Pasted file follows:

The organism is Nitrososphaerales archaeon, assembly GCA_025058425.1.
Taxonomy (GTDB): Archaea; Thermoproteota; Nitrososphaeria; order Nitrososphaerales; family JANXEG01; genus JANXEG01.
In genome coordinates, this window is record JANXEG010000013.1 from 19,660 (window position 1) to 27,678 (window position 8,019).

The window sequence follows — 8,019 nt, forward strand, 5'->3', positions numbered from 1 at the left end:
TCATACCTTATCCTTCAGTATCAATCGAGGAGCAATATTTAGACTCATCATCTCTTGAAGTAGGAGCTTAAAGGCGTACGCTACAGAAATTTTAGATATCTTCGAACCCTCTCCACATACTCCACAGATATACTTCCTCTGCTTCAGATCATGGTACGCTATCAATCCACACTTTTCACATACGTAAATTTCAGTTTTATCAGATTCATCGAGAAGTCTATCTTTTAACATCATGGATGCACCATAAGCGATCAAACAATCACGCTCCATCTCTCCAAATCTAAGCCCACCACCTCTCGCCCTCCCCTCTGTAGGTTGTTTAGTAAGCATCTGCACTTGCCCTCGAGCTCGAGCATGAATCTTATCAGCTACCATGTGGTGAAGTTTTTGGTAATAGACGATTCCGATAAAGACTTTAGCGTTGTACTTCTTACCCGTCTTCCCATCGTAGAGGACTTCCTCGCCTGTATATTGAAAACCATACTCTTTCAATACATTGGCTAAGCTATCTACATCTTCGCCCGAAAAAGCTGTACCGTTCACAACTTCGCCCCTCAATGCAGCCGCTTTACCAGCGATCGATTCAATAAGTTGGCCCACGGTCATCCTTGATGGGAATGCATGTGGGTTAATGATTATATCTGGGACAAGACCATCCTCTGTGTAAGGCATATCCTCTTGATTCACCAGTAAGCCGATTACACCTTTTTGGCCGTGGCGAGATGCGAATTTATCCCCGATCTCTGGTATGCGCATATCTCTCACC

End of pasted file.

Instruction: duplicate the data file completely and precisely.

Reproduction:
The organism is Nitrososphaerales archaeon, assembly GCA_025058425.1.
Taxonomy (GTDB): Archaea; Thermoproteota; Nitrososphaeria; order Nitrososphaerales; family JANXEG01; genus JANXEG01.
In genome coordinates, this window is record JANXEG010000013.1 from 19,660 (window position 1) to 27,678 (window position 8,019).

The window sequence follows — 8,019 nt, forward strand, 5'->3', positions numbered from 1 at the left end:
TCATACCTTATCCTTCAGTATCAATCGAGGAGCAATATTTAGACTCATCATCTCTTGAAGTAGGAGCTTAAAGGCGTACGCTACAGAAATTTTAGATATCTTCGAACCCTCTCCACATACTCCACAGATATACTTCCTCTGCTTCAGATCATGGTACGCTATCAATCCACACTTTTCACATACGTAAATTTCAGTTTTATCAGATTCATCGAGAAGTCTATCTTTTAACATCATGGATGCACCATAAGCGATCAAACAATCACGCTCCATCTCTCCAAATCTAAGCCCACCACCTCTCGCCCTCCCCTCTGTAGGTTGTTTAGTAAGCATCTGCACTTGCCCTCGAGCTCGAGCATGAATCTTATCAGCTACCATGTGGTGAAGTTTTTGGTAATAGACGATTCCGATAAAGACTTTAGCGTTGTACTTCTTACCCGTCTTCCCATCGTAGAGGACTTCCTCGCCTGTATATTGAAAACCATACTCTTTCAATACATTGGCTAAGCTATCTACATCTTCGCCCGAAAAAGCTGTACCGTTCACAACTTCGCCCCTCAATGCAGCCGCTTTACCAGCGATCGATTCAATAAGTTGGCCCACGGTCATCCTTGATGGGAATGCATGTGGGTTAATGATTATATCTGGGACAAGACCATCCTCTGTGTAAGGCATATCCTCTTGATTCACCAGTAAGCCGATTACACCTTTTTGGCCGTGGCGAGATGCGAATTTATCCCCGATCTCTGGTATGCGCATATCTCTCACC